I also really appreciated how every Pose looks at it’s Purpose and Pathway to the Pose. This helps lay the groundwork for approaching the posture and make sure people enter the pose in the right way (or one of the ‘right’ ways).
Core Poses is followed by simply Poses, which covers a wide variety of postures including difficult arm balances and inversions, and more advanced postures like full splits.
After detailed information on all the poses, Duncan talks about Yin Style – The Balancing Practice. He describes the value and importance of Yin and a series of postures are laid out and demonstrated. I’ve started doing more yin-style practice and it’s great to have a visual reference with such detail.
Finally, the last section of the book contains Sequences. I was excited about this – as a yoga teacher, I’m always looking for new material to use in my own practice, and then in classes.
Of all the book, this has the least words and the least details. In fact, there’s no explanation of any of the sequences – just a photo strip of each posture with the name underneath. The sequences are also run into each other, with just a colour-code change to make it easy for the eye to see where one sequence ends and the next begins.
Given the amount of detailed information through out the rest of the book, I would have liked to know more about the sequences presented – there’s 25 in total. What’s the purpose of this sequence, how does it affect the body and mind?
The first few sequences are basic Sun Salutations, and then we move on to other sequences – which usually involve at least one posture I would call intermediate or advanced.
The format of the sequence layout doesn’t allow for variations of these more difficult postures to be shown. This means that your average beginning home yoga practice student would find it difficult to practice the sequences as shown, and likely wouldn’t know enough to modify or change the sequence.
This felt like the first let-down in the book – so far it had been great for a home yoga practitioner, or someone going to classes who wants to also start practicing at home. However, I’m sure that these sequences are the same as those taught in Power Living classes, so students of Power Living would have no problem following along at home.
Sometimes I had questions about the nature of the sequencing too – like throwing a straddle headstand in the middle of a sequence with Warriors, reverse triangles, intense side bends and forward bends. And going straight from a handstand to the splits. No transition is shown, and it would be the rare student who is able to seamlessly and with control move from Handstand to Splits.
It makes me think that there is some assumed knowledge here – the sequences are aimed at those already familiar with the Power Living style of yoga teaching.
There are a few other transitions and sequence choices which makes me go Hmmm… I have done one or two Power Living classes, and had the same experience during class too. The sequencing pulled me up. Sometimes I didn’t feel like it was safe, and sometimes I didn’t feel like it was intelligent. I’m not sure if this is my own particular bias, or whether I’m picking up on something else. At some stage, I’m going to have to pin Duncan down and ask him about the sequencing – stay tuned for that conversation.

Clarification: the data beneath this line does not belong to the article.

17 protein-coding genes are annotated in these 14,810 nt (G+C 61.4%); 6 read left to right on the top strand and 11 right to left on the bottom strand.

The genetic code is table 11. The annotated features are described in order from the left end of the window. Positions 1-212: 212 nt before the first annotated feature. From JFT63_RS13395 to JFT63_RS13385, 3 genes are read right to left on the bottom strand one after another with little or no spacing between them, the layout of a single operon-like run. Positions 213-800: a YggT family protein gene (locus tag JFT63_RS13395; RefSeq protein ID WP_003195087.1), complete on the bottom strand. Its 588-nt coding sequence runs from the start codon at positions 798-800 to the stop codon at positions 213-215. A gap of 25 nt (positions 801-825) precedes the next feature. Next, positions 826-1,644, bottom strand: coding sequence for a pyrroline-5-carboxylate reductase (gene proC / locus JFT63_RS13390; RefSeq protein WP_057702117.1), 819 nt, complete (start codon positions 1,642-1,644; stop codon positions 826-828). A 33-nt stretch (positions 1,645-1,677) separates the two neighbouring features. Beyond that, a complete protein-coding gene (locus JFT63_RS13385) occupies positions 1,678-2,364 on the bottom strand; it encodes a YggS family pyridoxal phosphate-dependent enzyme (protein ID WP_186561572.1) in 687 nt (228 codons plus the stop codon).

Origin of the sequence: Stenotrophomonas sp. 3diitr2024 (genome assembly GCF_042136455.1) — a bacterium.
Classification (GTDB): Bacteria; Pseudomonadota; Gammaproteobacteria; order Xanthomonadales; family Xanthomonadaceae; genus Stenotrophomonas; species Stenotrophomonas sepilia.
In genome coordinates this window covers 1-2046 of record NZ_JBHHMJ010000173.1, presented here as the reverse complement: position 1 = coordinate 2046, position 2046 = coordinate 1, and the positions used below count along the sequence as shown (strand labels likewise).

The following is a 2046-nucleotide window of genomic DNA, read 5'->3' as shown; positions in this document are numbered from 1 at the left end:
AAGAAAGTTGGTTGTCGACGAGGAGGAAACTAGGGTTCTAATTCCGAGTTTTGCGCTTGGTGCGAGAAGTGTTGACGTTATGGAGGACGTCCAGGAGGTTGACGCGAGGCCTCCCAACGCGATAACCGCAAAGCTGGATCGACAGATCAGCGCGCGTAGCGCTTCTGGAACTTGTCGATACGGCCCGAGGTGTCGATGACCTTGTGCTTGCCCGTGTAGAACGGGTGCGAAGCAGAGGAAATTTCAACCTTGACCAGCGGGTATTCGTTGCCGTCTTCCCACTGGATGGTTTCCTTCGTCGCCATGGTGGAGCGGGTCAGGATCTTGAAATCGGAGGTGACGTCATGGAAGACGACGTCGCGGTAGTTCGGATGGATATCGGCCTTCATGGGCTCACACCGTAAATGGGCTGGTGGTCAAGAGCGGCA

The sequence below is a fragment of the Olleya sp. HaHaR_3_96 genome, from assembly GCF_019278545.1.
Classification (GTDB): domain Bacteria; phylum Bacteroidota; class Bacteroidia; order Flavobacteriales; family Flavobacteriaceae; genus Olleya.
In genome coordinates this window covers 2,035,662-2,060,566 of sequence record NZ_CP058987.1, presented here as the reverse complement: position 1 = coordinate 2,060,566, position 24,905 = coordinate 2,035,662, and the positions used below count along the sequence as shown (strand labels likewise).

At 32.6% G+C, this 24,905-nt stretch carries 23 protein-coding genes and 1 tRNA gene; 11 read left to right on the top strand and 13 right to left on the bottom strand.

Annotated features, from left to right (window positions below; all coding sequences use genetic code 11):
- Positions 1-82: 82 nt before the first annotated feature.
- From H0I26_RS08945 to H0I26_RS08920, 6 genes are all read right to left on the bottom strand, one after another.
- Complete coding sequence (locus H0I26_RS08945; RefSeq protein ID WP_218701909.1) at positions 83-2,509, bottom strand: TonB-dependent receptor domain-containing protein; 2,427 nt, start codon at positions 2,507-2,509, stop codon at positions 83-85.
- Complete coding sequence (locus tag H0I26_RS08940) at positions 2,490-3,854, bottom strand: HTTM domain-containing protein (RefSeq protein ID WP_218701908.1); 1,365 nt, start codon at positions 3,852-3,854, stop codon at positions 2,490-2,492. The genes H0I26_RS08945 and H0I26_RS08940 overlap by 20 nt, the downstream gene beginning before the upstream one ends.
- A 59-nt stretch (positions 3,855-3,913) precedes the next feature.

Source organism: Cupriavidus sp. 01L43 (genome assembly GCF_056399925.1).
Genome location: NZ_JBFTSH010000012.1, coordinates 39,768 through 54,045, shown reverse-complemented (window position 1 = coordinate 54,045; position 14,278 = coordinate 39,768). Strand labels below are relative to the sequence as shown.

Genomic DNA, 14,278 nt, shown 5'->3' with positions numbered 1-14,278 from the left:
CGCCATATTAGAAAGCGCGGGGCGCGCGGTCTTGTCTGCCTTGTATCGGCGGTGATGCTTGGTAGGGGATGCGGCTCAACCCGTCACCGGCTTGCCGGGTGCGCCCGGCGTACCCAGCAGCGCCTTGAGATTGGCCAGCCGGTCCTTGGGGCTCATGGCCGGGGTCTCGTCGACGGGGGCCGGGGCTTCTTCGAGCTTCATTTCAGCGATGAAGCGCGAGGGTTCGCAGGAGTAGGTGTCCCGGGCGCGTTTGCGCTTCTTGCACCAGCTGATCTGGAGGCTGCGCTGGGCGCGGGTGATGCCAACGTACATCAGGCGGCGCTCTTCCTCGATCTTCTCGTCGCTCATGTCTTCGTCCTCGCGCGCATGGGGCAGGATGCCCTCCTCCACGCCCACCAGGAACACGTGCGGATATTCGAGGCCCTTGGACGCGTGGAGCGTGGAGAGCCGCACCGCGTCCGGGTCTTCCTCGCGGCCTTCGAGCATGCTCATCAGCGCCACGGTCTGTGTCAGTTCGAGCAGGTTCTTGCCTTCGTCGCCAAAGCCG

Overall, I was impressed with almost everything about Modern Yoga.
The book is beautiful, the art direction out-standing, the photography exquisite and the content detailed, accessible and nuanced. The binding also seems robust – both glued and sewn. That’s an important detail for a book that is designed as a reference book and could see daily use for someone serious about using it for a home yoga practice.
I’m pleased I can add this to my yoga library, and I know it’s going to get a lot of use.
You can order your copy of Modern Yoga direct from Power Living.
About Duncan Peak
Duncan is the original founder of Power Living Australia. He has developed himself as what he calls to be Modern Day Yogi, training extensively in most contemporary yoga methods – Ashtanga Vinyasa, Iyengar, Power (Baron Baptiste method), Anusara and Yin Yoga.
He has travelled and taught yoga in India and been disciplined in his own spiritual development, completing extensive studies in Traditional Yoga Philosophy under Georg Feuerstein, Anatomy and Physiology at the school of Neuro-Spinology and various Psychology and yoga related courses.
His dedication to his personal asana & meditation practice is obvious and clocks up well over the 10,000 hours mastery principle he believes strongly in but he also suggests not to take the practice of this too seriously and enjoy life through unattached pleasure.
Duncan holds pre and post graduate degrees in Business Administration and served as an Army Officer in the elite Parachute Regiment. Those who spend time with Duncan realize his knowledge is deep, his practice is extensive and most importantly he is driven out of a sincere interest in the wellbeing of others and power of yoga to transform lives.
His classes are powerful, strong, fun, heartfelt and his irreverent sense of humor brings a unique lightness to the depth of practice he teaches. He spends his time travelling and teaching between the studios in Sydney and Melbourne and delivering teacher trainings and retreats in Byron Bay and around the globe. Check out his classes and trainings, they rock but get in early as they are usually packed.